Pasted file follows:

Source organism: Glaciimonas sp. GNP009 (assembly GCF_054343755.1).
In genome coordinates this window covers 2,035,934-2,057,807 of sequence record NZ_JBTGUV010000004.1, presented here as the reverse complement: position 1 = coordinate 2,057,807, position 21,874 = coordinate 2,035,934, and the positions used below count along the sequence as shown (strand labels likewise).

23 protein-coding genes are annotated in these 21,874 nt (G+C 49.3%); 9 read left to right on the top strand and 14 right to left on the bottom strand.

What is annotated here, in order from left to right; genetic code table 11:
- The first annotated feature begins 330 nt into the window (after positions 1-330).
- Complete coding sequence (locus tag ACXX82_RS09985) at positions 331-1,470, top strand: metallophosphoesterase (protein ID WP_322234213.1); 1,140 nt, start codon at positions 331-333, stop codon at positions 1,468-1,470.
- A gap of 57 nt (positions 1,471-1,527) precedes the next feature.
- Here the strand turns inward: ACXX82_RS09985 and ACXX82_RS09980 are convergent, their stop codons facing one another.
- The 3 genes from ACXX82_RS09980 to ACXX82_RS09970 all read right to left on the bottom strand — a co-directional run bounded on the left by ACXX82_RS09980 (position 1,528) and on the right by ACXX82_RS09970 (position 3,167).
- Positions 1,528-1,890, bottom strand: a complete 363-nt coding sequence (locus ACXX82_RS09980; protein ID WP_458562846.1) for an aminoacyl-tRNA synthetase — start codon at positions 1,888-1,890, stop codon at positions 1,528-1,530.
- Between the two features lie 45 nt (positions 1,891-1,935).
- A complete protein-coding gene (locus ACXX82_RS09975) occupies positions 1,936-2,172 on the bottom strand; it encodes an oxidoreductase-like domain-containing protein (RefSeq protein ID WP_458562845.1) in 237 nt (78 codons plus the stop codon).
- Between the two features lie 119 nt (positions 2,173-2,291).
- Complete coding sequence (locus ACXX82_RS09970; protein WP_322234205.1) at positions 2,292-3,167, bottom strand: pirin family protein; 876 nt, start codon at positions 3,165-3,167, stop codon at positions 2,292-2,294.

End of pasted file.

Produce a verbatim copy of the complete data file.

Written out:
Source organism: Glaciimonas sp. GNP009 (assembly GCF_054343755.1).
In genome coordinates this window covers 2,035,934-2,057,807 of sequence record NZ_JBTGUV010000004.1, presented here as the reverse complement: position 1 = coordinate 2,057,807, position 21,874 = coordinate 2,035,934, and the positions used below count along the sequence as shown (strand labels likewise).

23 protein-coding genes are annotated in these 21,874 nt (G+C 49.3%); 9 read left to right on the top strand and 14 right to left on the bottom strand.

What is annotated here, in order from left to right; genetic code table 11:
- The first annotated feature begins 330 nt into the window (after positions 1-330).
- Complete coding sequence (locus tag ACXX82_RS09985) at positions 331-1,470, top strand: metallophosphoesterase (protein ID WP_322234213.1); 1,140 nt, start codon at positions 331-333, stop codon at positions 1,468-1,470.
- A gap of 57 nt (positions 1,471-1,527) precedes the next feature.
- Here the strand turns inward: ACXX82_RS09985 and ACXX82_RS09980 are convergent, their stop codons facing one another.
- The 3 genes from ACXX82_RS09980 to ACXX82_RS09970 all read right to left on the bottom strand — a co-directional run bounded on the left by ACXX82_RS09980 (position 1,528) and on the right by ACXX82_RS09970 (position 3,167).
- Positions 1,528-1,890, bottom strand: a complete 363-nt coding sequence (locus ACXX82_RS09980; protein ID WP_458562846.1) for an aminoacyl-tRNA synthetase — start codon at positions 1,888-1,890, stop codon at positions 1,528-1,530.
- Between the two features lie 45 nt (positions 1,891-1,935).
- A complete protein-coding gene (locus ACXX82_RS09975) occupies positions 1,936-2,172 on the bottom strand; it encodes an oxidoreductase-like domain-containing protein (RefSeq protein ID WP_458562845.1) in 237 nt (78 codons plus the stop codon).
- Between the two features lie 119 nt (positions 2,173-2,291).
- Complete coding sequence (locus ACXX82_RS09970; protein WP_322234205.1) at positions 2,292-3,167, bottom strand: pirin family protein; 876 nt, start codon at positions 3,165-3,167, stop codon at positions 2,292-2,294.